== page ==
Under a forest of brightly colored umbrellas, participants in France’s 12th annual March for Life gathered in Place Dauphine, many of them dressed in sweatshirts proclaiming “I love life,” before beginning their procession through the streets of the city.
The French march took place just two days after a similar demonstration in Washington DC, scheduled to coincide with the anniversary of Roe v. Wade, the infamous 1973 Supreme Court decision that legalized abortion throughout America by discovering an unwritten “right to privacy” in the U.S. Constitution.
A series of speakers animated the marchers, including Tugdual Derville, general delegate of Alliance Vita, who reminded demonstrators that 55 percent of French women believe that the number of abortions is abnormal and worrisome, and perpetuates a “culture of vulnerability.” Derville compared the millions of slain embryos to “family secrets” that nobody wants to talk about but that prevent society from moving forward.
Jean-Marie Le Méné, president of the Lejeune Foundation, noted the irony of a society that makes greater efforts to protect animals than it does the most defenseless human beings.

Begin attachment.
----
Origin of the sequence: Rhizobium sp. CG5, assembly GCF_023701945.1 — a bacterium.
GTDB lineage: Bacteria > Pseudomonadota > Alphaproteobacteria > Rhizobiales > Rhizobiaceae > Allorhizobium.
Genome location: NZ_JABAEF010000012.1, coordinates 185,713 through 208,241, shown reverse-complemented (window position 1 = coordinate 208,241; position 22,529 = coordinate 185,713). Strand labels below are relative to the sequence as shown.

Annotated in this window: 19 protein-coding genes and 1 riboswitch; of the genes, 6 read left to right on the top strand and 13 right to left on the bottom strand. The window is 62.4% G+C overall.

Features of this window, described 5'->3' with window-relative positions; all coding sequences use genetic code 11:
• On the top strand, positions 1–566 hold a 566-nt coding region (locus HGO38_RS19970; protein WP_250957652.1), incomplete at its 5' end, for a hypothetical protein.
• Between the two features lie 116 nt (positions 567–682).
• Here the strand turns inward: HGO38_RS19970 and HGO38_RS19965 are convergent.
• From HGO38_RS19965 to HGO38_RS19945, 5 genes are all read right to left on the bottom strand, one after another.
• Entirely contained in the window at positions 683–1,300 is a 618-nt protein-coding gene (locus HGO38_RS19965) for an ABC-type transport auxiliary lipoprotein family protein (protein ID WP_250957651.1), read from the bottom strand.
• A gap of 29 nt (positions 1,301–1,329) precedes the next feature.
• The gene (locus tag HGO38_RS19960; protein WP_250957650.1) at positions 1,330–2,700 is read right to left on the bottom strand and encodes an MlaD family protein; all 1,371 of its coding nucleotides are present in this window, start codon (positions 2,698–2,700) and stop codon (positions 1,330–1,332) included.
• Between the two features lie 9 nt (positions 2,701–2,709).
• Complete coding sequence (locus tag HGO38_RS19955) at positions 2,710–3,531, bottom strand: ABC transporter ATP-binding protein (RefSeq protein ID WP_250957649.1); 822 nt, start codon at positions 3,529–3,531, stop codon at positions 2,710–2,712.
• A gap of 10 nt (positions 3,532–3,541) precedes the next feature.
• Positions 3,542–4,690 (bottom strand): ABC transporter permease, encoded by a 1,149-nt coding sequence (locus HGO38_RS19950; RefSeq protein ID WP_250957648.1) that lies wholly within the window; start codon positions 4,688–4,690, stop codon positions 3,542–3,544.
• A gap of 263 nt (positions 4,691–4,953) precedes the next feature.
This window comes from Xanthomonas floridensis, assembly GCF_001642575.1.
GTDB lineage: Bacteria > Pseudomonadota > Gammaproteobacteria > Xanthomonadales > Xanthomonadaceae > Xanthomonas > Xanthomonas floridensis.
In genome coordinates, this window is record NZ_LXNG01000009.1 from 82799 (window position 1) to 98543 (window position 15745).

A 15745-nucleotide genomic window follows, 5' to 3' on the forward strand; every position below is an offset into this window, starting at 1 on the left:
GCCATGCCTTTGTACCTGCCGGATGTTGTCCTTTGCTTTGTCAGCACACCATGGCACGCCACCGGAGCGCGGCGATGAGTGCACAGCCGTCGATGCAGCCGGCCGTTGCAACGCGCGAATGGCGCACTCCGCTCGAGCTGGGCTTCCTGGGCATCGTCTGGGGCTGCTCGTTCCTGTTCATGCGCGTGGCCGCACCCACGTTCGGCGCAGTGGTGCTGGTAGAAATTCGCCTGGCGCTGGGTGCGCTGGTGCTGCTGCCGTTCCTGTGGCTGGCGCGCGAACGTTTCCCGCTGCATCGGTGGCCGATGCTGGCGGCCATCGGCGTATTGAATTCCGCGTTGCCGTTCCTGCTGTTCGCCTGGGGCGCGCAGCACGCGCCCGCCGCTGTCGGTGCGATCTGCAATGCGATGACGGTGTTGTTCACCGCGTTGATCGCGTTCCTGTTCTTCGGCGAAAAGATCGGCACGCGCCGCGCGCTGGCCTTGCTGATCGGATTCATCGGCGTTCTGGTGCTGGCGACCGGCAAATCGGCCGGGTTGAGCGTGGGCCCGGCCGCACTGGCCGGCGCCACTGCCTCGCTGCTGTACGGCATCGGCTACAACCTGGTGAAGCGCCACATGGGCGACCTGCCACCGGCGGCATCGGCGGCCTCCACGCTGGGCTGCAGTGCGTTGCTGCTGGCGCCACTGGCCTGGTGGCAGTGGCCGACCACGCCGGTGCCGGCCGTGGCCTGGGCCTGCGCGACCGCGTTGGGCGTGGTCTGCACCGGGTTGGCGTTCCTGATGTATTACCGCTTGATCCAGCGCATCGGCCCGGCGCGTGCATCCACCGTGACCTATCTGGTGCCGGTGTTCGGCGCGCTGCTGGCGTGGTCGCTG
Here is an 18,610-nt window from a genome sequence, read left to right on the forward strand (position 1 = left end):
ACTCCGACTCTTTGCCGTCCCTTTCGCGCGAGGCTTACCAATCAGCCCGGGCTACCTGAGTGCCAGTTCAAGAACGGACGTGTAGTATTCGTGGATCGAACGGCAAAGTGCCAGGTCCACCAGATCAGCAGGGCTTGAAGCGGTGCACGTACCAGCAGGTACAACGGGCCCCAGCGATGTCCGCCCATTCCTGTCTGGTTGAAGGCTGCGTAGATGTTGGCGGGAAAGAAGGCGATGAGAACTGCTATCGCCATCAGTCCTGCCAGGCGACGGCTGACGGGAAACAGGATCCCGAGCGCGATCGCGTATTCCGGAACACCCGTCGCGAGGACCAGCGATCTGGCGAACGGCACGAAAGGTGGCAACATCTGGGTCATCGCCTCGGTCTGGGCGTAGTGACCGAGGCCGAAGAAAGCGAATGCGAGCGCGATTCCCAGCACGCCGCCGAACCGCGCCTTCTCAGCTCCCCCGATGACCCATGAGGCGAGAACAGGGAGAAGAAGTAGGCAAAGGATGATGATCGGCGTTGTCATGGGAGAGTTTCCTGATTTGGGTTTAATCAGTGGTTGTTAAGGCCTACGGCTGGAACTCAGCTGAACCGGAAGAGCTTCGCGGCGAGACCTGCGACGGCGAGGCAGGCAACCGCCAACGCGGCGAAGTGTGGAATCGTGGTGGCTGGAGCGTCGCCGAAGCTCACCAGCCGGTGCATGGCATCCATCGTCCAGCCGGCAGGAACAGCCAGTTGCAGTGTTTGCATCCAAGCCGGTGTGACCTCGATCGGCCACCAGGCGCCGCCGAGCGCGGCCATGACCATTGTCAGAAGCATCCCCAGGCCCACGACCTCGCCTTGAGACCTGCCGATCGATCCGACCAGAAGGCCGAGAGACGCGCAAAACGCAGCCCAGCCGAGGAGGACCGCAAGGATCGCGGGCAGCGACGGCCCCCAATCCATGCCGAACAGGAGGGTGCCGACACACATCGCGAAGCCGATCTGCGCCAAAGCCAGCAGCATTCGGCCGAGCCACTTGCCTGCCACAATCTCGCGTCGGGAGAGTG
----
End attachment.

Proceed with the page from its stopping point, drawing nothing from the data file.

Speakers warned of the trivialization of abortion, legalized in France in 1975, as well as further bioethical abuses such as proposals to legalize euthanasia.
Observers were struck by the youth of the demonstrators, many of whom were in their teens or twenties, while even the spokesperson for the march, Victoire de Gubernatis, was only 25 years old.
Clerics, nuns and bishops were also intermingled among the demonstrators, offering visible encouragement from the church hierarchy for the pro-life cause.
“We are creative minorities and we preach in the desert,” said Bayonne Bishop Marc Aillet, comparing the demonstrators to John the Baptist preaching in the desert. Other leading prelates also attended the march, including Bishop Dominique Lebrun, Archbishop of Rouen.
Organizers reminded the more athletic among the demonstrators of an upcoming “run for life,” a half marathon to be held on March 4 in Paris for to benefit the Lejeune Foundation, especially dedicated to the defense of persons with Down syndrome.
Predictably, the secular media, which unapologetically defends the abortion industry in France and elsewhere, devoted sparse coverage to the event, preferring instead to focus on a brief episode involving a handful of Femen counter-protesters asking for sperm donations.
According to Worldometers, there have already been 2.5 million abortions performed around the globe in the first 22 days of 2018.